Members of the Metropolitan King County Council should approve a reasonable long term investment to help maintain Safeco Field, a publicly owned ballpark that is an important regional asset.

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No one would recommend building a new house and then letting it fall into disrepair.

Yet this idea seems lost on those fighting a plan to spend about $8 million per year for improvements at Safeco Field, something County Executive Dow Constantine has proposed as part of a new lease agreement with the Seattle Mariners.

Members of the Metropolitan King County Council should stand firm and approve this reasonable long-term investment — about $180 million stretched over 23 years —  for capital improvements at the publicly owned ballpark.

Given that taxpayers spent $372 million to build the venue in the first place, letting the 19-year-old facility deteriorate is not an option.

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Just like a responsible landlord must occasionally pay to install new plumbing or repair a roof, the county has a vested interest in helping maintain one of the region’s foremost tourist attractions.

The tax money at issue — a 2 percent tax on hotel and motel stays — has been used for years to help pay off debt associated with the Kingdome and CenturyLink Field, so spending a portion of it on stadium investments is far from unprecedented.

The Mariners would not be getting off without paying a substantial share. Of an estimated $385 million in capital improvements needed to keep the ballpark in its current condition over the next 25 years, the Mariners plan to cover $205 million of those costs.

These investments include necessary work on the ballpark’s elevators, escalators, electrical systems and retractable roof.

In addition, the team plans to pay for another $180 million in upgrades to the stadium, as well as $250 million more for day-to-day maintenance and upkeep. Amenities like a revamped restaurant or new brewpub would not be paid for using taxpayer dollars but would be among the upgrades picked up by the Mariners.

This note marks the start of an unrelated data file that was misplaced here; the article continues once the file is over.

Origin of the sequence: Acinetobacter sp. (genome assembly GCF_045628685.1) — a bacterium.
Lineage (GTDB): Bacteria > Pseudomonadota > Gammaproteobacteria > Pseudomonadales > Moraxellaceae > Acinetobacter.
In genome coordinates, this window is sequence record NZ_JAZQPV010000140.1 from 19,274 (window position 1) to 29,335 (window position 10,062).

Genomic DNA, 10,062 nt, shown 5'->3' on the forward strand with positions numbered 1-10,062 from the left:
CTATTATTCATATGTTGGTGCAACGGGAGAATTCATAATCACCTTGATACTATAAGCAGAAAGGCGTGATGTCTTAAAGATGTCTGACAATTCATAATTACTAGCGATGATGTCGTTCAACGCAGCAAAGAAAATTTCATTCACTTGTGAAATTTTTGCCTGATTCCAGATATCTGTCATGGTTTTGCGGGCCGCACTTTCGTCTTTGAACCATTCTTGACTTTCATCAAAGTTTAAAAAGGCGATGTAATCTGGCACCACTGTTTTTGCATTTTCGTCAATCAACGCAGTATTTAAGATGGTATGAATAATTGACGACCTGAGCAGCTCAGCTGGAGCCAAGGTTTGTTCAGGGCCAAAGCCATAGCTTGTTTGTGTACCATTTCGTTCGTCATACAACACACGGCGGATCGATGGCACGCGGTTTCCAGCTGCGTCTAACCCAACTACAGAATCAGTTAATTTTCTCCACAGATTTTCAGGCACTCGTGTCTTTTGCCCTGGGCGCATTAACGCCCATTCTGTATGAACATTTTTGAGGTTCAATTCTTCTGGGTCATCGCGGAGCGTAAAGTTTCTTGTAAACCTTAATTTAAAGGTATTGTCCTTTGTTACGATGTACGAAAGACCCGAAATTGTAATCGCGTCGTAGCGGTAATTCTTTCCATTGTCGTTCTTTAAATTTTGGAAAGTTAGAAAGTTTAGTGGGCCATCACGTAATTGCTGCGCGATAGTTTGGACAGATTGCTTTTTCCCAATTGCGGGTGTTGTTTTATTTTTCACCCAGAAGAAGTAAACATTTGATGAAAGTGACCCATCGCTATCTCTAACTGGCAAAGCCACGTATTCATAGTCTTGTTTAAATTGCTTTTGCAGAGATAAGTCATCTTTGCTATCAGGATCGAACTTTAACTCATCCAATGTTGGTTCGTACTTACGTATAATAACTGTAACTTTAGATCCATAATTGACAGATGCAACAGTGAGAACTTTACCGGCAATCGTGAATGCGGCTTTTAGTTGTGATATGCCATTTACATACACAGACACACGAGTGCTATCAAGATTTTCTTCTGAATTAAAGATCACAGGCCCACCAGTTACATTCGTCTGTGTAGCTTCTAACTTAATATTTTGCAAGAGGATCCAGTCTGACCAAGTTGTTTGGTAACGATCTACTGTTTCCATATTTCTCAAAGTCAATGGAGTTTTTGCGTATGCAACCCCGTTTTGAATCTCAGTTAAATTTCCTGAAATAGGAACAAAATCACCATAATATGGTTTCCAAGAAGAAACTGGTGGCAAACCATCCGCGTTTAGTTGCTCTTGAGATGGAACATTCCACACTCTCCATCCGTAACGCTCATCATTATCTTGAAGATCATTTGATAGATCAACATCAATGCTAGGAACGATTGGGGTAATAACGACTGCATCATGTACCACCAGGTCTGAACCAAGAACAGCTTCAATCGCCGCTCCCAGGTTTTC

This pegs the Mariners’ total planned investment at $635 million over the next 25 years, compared to the $180 million that would be contributed by the county during the same period.

Opponents of paying for the ballpark would prefer that King County direct this $8 million per year in hotel-motel tax revenue toward affordable housing.

But the county already plans to start using a substantial portion of the future lodging-tax money for that purpose. Starting in 2021, after the last bonds for CenturyLink Field are paid off, 37.5 percent of the lodging-tax revenue must be spent on housing and programs to fight homelessness. All told, this existing division of funds is projected to generate about $559 million for housing between 2021 and 2045.

Another 37.5 percent of the lodging-tax revenue must go toward arts and cultural programs, leaving only the remaining 25 percent available for stadium upgrades or other ways of promoting tourism.

On that front, Safeco Field delivers plenty of benefits for King County and the region, according to an analysis prepared for the public facility district that runs the ballpark. The analysis found that statewide, Safeco and the Mariners generate $180 million per year in economic activity that supports $128 million in wages and 3,300 jobs.

In King County alone, the facility is expected to generate $2.1 billion in economic output and support $1.8 billion in wages in the next 20 years.

Members of the Metropolitan King County Council should recognize these benefits and approve these capital investments at Safeco Field, which will help ensure the ballpark remains a vibrant regional asset well into the future.